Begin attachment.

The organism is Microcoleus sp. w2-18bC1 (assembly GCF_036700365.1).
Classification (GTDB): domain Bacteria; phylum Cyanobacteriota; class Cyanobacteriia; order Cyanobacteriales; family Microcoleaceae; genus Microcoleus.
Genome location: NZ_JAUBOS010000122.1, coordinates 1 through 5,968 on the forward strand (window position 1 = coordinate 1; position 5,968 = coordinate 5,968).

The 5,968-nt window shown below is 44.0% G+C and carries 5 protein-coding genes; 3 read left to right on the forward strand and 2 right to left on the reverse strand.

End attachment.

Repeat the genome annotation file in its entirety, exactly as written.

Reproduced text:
The organism is Microcoleus sp. w2-18bC1 (assembly GCF_036700365.1).
Classification (GTDB): domain Bacteria; phylum Cyanobacteriota; class Cyanobacteriia; order Cyanobacteriales; family Microcoleaceae; genus Microcoleus.
Genome location: NZ_JAUBOS010000122.1, coordinates 1 through 5,968 on the forward strand (window position 1 = coordinate 1; position 5,968 = coordinate 5,968).

The 5,968-nt window shown below is 44.0% G+C and carries 5 protein-coding genes; 3 read left to right on the forward strand and 2 right to left on the reverse strand.